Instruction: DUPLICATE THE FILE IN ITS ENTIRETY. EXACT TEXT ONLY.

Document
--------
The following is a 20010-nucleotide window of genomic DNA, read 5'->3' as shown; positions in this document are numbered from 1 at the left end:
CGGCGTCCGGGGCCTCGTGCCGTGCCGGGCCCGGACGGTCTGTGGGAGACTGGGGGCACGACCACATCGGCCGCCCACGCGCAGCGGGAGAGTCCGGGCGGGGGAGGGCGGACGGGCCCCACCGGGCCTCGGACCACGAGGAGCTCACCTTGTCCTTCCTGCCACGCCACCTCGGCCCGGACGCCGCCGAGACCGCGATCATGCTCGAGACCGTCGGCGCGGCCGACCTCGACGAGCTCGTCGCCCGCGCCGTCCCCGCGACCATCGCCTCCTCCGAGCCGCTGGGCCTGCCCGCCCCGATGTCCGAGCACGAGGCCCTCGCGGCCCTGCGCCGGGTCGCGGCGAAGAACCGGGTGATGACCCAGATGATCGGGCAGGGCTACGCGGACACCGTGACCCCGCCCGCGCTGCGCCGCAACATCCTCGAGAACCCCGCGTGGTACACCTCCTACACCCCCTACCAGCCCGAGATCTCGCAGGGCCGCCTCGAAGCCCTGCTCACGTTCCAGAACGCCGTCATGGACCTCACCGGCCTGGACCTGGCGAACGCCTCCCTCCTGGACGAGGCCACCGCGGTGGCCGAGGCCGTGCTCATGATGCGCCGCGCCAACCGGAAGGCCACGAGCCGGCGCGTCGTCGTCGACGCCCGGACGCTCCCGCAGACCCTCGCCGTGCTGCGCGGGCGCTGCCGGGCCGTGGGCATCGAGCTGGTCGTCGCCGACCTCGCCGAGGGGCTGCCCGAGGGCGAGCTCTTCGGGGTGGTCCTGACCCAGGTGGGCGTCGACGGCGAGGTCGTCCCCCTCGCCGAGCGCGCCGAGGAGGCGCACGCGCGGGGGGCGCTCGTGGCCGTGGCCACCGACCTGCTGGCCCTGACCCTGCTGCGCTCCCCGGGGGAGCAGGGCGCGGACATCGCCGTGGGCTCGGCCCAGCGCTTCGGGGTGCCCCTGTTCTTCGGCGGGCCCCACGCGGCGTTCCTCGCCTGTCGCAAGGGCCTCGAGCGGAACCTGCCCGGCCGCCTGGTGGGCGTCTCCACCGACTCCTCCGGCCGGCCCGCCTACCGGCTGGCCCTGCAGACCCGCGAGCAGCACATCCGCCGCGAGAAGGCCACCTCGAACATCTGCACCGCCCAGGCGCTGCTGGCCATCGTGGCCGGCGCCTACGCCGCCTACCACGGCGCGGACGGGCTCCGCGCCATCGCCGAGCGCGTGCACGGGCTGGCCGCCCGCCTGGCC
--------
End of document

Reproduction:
The following is a 20010-nucleotide window of genomic DNA, read 5'->3' as shown; positions in this document are numbered from 1 at the left end:
CGGCGTCCGGGGCCTCGTGCCGTGCCGGGCCCGGACGGTCTGTGGGAGACTGGGGGCACGACCACATCGGCCGCCCACGCGCAGCGGGAGAGTCCGGGCGGGGGAGGGCGGACGGGCCCCACCGGGCCTCGGACCACGAGGAGCTCACCTTGTCCTTCCTGCCACGCCACCTCGGCCCGGACGCCGCCGAGACCGCGATCATGCTCGAGACCGTCGGCGCGGCCGACCTCGACGAGCTCGTCGCCCGCGCCGTCCCCGCGACCATCGCCTCCTCCGAGCCGCTGGGCCTGCCCGCCCCGATGTCCGAGCACGAGGCCCTCGCGGCCCTGCGCCGGGTCGCGGCGAAGAACCGGGTGATGACCCAGATGATCGGGCAGGGCTACGCGGACACCGTGACCCCGCCCGCGCTGCGCCGCAACATCCTCGAGAACCCCGCGTGGTACACCTCCTACACCCCCTACCAGCCCGAGATCTCGCAGGGCCGCCTCGAAGCCCTGCTCACGTTCCAGAACGCCGTCATGGACCTCACCGGCCTGGACCTGGCGAACGCCTCCCTCCTGGACGAGGCCACCGCGGTGGCCGAGGCCGTGCTCATGATGCGCCGCGCCAACCGGAAGGCCACGAGCCGGCGCGTCGTCGTCGACGCCCGGACGCTCCCGCAGACCCTCGCCGTGCTGCGCGGGCGCTGCCGGGCCGTGGGCATCGAGCTGGTCGTCGCCGACCTCGCCGAGGGGCTGCCCGAGGGCGAGCTCTTCGGGGTGGTCCTGACCCAGGTGGGCGTCGACGGCGAGGTCGTCCCCCTCGCCGAGCGCGCCGAGGAGGCGCACGCGCGGGGGGCGCTCGTGGCCGTGGCCACCGACCTGCTGGCCCTGACCCTGCTGCGCTCCCCGGGGGAGCAGGGCGCGGACATCGCCGTGGGCTCGGCCCAGCGCTTCGGGGTGCCCCTGTTCTTCGGCGGGCCCCACGCGGCGTTCCTCGCCTGTCGCAAGGGCCTCGAGCGGAACCTGCCCGGCCGCCTGGTGGGCGTCTCCACCGACTCCTCCGGCCGGCCCGCCTACCGGCTGGCCCTGCAGACCCGCGAGCAGCACATCCGCCGCGAGAAGGCCACCTCGAACATCTGCACCGCCCAGGCGCTGCTGGCCATCGTGGCCGGCGCCTACGCCGCCTACCACGGCGCGGACGGGCTCCGCGCCATCGCCGAGCGCGTGCACGGGCTGGCCGCCCGCCTGGCC